Chris St. Hilaire is the author (with Lynette Padwa) of 27 Powers of Persuasion: Simple Strategies to Seduce Audiences and Win Allies (Prentice Hall Press). He is an award-winning message strategist who has developed communications programs for some of the nation’s most powerful corporations, legal teams, and politicians. Reach him at email@example.com
A few years ago, when one of Rafi Holtzman’s employees called him from Europe and said she forgot her bright pink suit pants she needed for a trade show she was attending, he went to her house and, not wanting them to get crumpled in his suitcase, carried them by hand on the plane. He got odd looks, but it was just one way the CEO of Luidia Inc., a creator of interactive whiteboard technologies, showed his employee that he cared about her.
Holtzman also drinks his coffee with employees so he can talk to them, and he bought employees expensive ergonomic chairs so they would be comfortable. And when any of his nearly 100 employees have family emergencies, he says he’ll see them when it’s over instead of expecting them to work during the crisis.
“Even if you’re a cold-hearted capitalist, you still want to act like this because it buys you the thing that money can’t buy — it’s the personal responsibility, it’s the self-motivation — salaries will not do that for you,” he says. “Salaries are short-term sugar highs. If people understand you’re there for the long-run … it goes a long way.”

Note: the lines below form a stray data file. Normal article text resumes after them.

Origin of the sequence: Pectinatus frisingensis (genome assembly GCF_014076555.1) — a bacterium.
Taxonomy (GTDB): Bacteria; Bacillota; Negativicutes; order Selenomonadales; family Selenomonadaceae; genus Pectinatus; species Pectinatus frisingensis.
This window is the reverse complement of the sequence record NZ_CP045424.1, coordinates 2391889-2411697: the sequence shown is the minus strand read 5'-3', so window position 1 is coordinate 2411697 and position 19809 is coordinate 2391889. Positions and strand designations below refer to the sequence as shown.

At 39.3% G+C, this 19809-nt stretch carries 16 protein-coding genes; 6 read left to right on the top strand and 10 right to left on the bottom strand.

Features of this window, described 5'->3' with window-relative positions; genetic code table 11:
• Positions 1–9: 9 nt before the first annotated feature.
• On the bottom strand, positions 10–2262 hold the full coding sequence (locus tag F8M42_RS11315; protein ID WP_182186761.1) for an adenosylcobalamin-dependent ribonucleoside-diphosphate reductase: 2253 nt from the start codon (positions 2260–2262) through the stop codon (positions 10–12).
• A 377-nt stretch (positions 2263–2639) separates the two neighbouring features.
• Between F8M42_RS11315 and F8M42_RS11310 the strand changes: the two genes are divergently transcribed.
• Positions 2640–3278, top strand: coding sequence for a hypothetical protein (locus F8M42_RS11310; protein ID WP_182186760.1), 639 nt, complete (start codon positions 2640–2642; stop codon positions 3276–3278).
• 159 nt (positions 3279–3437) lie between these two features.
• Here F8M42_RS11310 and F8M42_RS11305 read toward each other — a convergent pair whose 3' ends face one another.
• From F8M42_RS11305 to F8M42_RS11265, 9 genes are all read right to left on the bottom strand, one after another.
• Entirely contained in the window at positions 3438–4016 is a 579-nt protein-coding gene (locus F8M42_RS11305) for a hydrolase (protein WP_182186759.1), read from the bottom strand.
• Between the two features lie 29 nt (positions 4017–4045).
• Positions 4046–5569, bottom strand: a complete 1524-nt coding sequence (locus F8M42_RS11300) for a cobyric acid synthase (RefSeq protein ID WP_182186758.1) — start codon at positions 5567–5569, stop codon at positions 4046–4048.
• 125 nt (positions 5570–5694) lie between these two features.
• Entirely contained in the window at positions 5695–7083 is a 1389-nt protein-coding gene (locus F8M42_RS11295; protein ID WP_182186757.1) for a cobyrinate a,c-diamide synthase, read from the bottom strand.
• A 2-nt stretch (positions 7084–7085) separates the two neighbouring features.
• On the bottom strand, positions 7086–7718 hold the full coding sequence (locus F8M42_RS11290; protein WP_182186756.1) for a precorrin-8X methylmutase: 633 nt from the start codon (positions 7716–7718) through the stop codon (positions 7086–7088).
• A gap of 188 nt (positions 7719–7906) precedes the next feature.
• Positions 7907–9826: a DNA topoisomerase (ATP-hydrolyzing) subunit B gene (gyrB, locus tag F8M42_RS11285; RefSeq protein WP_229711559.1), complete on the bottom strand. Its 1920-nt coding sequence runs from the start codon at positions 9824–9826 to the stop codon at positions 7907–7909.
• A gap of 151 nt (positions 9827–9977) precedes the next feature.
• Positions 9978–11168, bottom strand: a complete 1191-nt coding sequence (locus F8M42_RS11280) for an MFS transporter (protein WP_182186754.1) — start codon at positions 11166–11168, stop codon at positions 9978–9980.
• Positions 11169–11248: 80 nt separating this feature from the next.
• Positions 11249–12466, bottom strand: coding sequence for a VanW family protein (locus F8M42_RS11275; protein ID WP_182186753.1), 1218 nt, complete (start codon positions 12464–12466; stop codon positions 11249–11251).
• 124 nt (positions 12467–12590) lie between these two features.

Smart Business spoke with Holtzman about how values affect a company.
What role do values play in an organization?
There are two kinds of motivation in human life — and it’s basically falling into two buckets. One of them is fear and the other one is love. Fear is a great motivator for a short-term burst — if you’re running away from a wild animal or doing a very fast project that you need to do right now and kill yourself to finish it. But if you really want to sustain growth, creativity, teamwork for the long run, then you have to be highly motivated to continue this for the long run, and the only way I know how to do that is personal involvement. I’m using the term love, but it’s a lot more than that. It’s a combination of respect and personal responsibility and taking things really personal.
It helps a lot if you believe in that. You can fake it and do pep talks. A lot of companies will say that people are their strongest assets. But from my experience, not a lot really do mean it on the basic level. If you can really believe in that, you’re a large part of the way there.
How does showing care to employees help the business itself?
You have to go really outside the box to get support that will last for years. Most organizations manage to keep the people they don’t want to keep — we like to keep the people we do want to keep.